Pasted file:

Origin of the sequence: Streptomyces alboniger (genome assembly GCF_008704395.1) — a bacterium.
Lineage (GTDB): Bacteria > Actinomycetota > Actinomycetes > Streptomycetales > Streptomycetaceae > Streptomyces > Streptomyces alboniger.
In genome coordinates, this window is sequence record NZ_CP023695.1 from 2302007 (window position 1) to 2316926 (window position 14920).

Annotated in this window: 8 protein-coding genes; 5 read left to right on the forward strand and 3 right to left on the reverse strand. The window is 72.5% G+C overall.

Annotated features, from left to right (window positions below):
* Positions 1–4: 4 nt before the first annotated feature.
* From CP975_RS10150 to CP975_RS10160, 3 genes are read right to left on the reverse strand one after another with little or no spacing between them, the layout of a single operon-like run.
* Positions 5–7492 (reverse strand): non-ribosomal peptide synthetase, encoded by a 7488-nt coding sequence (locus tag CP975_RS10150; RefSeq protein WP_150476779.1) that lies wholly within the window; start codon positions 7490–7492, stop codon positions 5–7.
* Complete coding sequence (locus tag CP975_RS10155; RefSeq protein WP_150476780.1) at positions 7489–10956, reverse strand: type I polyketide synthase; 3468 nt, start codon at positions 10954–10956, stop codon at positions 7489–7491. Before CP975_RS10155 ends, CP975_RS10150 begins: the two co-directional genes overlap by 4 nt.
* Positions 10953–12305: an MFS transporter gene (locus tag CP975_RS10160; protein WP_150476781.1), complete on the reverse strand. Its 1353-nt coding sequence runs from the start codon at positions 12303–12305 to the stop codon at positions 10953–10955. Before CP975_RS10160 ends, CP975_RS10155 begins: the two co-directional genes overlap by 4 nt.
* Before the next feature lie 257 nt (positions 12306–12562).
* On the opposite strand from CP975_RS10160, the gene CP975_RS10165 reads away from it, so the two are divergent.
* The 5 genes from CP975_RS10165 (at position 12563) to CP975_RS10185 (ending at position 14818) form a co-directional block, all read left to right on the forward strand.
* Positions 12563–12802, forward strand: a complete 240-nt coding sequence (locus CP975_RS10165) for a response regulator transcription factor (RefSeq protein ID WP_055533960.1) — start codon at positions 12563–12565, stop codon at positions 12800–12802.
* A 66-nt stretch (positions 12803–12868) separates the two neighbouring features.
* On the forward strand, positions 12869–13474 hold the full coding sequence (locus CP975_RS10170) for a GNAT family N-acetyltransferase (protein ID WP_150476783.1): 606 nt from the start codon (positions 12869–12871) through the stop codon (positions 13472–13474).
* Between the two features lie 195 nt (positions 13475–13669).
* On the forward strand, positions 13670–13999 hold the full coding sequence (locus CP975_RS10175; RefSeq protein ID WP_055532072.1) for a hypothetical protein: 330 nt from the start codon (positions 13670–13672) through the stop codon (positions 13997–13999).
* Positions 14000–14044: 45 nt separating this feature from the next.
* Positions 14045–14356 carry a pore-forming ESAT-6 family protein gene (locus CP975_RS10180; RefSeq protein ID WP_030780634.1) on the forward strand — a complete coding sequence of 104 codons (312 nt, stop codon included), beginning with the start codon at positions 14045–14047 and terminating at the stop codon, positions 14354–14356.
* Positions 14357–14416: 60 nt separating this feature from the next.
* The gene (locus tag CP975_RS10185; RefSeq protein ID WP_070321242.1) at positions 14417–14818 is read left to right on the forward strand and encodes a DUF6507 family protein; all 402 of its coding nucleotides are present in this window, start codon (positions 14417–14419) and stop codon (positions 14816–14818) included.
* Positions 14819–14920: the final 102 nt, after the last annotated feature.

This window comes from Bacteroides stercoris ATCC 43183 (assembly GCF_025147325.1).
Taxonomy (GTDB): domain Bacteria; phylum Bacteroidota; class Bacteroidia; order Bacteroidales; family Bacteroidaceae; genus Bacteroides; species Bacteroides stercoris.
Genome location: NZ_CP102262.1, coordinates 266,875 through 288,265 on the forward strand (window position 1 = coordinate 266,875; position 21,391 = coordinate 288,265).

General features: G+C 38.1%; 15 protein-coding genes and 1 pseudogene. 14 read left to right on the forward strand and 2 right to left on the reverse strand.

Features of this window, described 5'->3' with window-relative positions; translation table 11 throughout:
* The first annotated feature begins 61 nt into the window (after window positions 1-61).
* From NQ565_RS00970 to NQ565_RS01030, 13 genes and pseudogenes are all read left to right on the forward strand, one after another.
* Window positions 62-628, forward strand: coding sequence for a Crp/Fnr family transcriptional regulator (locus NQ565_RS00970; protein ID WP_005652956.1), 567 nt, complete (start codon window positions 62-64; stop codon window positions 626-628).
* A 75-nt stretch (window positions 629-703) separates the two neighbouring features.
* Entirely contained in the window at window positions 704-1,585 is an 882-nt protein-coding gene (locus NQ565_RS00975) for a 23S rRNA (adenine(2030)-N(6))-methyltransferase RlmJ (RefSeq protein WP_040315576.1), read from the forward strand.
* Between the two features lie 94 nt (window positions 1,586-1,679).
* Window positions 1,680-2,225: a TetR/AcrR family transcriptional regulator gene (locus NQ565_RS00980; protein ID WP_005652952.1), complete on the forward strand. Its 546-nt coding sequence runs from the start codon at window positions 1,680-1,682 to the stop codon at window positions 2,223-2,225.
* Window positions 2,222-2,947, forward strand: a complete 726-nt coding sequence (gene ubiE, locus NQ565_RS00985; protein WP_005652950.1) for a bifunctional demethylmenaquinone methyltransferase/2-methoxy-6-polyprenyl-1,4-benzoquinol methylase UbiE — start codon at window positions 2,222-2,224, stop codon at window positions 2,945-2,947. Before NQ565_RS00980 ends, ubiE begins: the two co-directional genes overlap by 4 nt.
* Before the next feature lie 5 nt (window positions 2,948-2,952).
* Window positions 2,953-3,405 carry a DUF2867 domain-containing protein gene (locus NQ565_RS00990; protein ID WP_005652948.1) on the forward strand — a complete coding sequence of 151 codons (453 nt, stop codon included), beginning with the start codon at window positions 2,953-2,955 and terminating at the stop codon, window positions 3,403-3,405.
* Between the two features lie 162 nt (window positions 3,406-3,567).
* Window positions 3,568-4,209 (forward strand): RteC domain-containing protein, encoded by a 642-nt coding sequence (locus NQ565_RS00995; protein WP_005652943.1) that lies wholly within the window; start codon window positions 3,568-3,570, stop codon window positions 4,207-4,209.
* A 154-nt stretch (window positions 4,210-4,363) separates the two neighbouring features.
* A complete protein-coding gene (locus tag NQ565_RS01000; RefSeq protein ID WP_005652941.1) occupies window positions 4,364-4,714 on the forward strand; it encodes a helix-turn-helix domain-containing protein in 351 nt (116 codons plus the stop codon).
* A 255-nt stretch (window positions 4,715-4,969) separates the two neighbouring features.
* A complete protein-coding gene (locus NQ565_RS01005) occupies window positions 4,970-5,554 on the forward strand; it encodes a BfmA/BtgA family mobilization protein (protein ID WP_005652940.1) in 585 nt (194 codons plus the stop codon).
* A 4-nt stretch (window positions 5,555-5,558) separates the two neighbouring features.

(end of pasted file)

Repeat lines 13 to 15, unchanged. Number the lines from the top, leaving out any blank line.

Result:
* The 5 genes from CP975_RS10165 (at position 12563) to CP975_RS10185 (ending at position 14818) form a co-directional block, all read left to right on the forward strand.
* Positions 12563–12802, forward strand: a complete 240-nt coding sequence (locus CP975_RS10165) for a response regulator transcription factor (RefSeq protein ID WP_055533960.1) — start codon at positions 12563–12565, stop codon at positions 12800–12802.
* A 66-nt stretch (positions 12803–12868) separates the two neighbouring features.